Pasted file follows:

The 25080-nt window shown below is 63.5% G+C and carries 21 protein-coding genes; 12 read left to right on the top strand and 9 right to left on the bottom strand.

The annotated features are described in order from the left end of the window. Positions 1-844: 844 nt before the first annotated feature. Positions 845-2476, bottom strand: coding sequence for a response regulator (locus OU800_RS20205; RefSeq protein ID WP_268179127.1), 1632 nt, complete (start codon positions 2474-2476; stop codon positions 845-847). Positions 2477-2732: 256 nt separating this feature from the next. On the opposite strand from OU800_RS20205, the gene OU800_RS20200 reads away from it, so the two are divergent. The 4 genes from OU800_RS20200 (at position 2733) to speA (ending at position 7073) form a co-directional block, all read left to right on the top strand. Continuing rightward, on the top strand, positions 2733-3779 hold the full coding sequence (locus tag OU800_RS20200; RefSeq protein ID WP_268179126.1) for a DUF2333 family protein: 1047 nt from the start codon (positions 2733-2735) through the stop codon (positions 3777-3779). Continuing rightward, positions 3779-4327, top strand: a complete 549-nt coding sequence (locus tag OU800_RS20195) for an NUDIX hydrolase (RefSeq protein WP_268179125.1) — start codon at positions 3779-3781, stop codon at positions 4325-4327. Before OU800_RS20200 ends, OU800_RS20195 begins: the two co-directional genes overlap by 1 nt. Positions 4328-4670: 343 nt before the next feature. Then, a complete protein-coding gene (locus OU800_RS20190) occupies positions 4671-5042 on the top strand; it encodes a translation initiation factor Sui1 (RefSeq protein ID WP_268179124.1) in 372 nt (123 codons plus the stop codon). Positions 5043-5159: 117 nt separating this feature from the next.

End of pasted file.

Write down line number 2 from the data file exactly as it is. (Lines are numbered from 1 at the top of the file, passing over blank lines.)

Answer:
The annotated features are described in order from the left end of the window. Positions 1-844: 844 nt before the first annotated feature. Positions 845-2476, bottom strand: coding sequence for a response regulator (locus OU800_RS20205; RefSeq protein ID WP_268179127.1), 1632 nt, complete (start codon positions 2474-2476; stop codon positions 845-847). Positions 2477-2732: 256 nt separating this feature from the next. On the opposite strand from OU800_RS20205, the gene OU800_RS20200 reads away from it, so the two are divergent. The 4 genes from OU800_RS20200 (at position 2733) to speA (ending at position 7073) form a co-directional block, all read left to right on the top strand. Continuing rightward, on the top strand, positions 2733-3779 hold the full coding sequence (locus tag OU800_RS20200; RefSeq protein ID WP_268179126.1) for a DUF2333 family protein: 1047 nt from the start codon (positions 2733-2735) through the stop codon (positions 3777-3779). Continuing rightward, positions 3779-4327, top strand: a complete 549-nt coding sequence (locus tag OU800_RS20195) for an NUDIX hydrolase (RefSeq protein WP_268179125.1) — start codon at positions 3779-3781, stop codon at positions 4325-4327. Before OU800_RS20200 ends, OU800_RS20195 begins: the two co-directional genes overlap by 1 nt. Positions 4328-4670: 343 nt before the next feature. Then, a complete protein-coding gene (locus OU800_RS20190) occupies positions 4671-5042 on the top strand; it encodes a translation initiation factor Sui1 (RefSeq protein ID WP_268179124.1) in 372 nt (123 codons plus the stop codon). Positions 5043-5159: 117 nt separating this feature from the next.